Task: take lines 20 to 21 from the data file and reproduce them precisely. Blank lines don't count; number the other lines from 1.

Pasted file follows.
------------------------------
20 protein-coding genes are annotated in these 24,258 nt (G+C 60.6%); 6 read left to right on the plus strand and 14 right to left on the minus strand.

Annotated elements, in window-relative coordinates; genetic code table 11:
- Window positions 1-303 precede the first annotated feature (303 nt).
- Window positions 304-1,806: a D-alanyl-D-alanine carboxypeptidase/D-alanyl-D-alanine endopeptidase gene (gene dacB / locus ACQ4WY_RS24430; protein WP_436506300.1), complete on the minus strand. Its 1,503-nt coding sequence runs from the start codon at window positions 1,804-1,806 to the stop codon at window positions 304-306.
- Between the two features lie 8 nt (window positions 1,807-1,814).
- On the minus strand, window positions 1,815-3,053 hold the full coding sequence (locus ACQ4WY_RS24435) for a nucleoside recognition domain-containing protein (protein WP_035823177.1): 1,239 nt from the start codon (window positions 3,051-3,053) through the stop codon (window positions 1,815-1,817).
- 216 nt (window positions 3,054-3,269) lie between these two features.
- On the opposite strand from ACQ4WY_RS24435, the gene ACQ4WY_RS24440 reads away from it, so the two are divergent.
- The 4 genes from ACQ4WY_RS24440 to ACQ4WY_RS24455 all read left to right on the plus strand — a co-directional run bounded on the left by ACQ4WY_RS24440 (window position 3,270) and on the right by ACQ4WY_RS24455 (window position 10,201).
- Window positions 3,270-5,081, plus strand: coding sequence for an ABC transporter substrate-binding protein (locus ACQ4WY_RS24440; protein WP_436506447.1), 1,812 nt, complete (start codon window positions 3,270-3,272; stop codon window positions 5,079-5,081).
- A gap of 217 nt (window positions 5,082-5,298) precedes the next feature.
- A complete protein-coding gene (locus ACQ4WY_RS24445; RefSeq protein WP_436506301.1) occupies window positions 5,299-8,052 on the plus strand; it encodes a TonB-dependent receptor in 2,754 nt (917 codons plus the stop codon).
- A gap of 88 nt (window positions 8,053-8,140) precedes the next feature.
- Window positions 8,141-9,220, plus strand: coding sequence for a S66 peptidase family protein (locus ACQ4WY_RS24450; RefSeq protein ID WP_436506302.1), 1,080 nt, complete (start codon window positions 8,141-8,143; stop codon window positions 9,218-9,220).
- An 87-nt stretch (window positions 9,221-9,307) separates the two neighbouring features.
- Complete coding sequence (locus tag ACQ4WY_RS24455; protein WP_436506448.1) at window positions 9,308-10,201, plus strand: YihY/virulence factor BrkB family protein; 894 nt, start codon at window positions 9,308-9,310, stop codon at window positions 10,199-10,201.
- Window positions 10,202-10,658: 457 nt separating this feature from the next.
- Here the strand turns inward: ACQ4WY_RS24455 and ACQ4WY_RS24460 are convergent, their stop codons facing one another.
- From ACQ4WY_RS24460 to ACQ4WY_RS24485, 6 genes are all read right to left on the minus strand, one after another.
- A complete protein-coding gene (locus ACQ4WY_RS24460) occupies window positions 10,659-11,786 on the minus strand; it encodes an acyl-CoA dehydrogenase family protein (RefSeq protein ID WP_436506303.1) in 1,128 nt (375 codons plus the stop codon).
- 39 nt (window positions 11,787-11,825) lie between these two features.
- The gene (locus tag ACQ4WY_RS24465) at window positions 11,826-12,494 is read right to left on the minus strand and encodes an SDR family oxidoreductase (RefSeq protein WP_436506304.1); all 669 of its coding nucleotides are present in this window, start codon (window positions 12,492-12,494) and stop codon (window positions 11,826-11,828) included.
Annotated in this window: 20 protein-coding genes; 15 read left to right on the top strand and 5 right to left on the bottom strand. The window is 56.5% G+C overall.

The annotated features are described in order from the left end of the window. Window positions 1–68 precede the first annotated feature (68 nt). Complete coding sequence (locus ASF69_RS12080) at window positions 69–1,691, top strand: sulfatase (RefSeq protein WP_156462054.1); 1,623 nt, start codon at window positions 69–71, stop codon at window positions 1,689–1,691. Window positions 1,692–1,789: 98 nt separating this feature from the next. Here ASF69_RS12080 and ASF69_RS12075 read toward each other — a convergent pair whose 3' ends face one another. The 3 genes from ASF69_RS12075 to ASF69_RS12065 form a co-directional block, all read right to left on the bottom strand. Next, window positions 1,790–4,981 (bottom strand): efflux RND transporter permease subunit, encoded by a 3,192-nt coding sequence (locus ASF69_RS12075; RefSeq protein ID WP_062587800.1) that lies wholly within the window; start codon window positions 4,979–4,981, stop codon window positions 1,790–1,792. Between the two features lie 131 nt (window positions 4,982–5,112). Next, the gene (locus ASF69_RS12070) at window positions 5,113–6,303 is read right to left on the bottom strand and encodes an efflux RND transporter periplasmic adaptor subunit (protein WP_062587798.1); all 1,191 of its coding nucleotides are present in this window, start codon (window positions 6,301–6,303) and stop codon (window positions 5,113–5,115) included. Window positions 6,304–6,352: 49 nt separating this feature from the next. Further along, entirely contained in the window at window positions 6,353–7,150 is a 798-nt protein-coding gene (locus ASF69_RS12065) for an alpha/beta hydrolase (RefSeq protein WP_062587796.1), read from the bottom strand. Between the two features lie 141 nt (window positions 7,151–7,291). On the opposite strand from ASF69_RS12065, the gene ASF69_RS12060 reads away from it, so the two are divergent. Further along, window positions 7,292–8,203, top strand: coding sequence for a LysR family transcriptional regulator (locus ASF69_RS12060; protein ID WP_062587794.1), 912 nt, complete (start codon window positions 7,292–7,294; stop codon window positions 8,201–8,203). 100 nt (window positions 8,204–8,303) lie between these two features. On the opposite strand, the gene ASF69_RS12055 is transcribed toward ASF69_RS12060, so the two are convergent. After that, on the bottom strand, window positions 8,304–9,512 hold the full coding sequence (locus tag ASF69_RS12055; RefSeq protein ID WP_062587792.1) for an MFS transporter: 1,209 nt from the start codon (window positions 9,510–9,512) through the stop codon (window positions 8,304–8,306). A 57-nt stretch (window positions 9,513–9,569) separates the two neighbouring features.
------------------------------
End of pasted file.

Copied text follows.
- A complete protein-coding gene (locus ACQ4WY_RS24460) occupies window positions 10,659-11,786 on the minus strand; it encodes an acyl-CoA dehydrogenase family protein (RefSeq protein ID WP_436506303.1) in 1,128 nt (375 codons plus the stop codon).
- 39 nt (window positions 11,787-11,825) lie between these two features.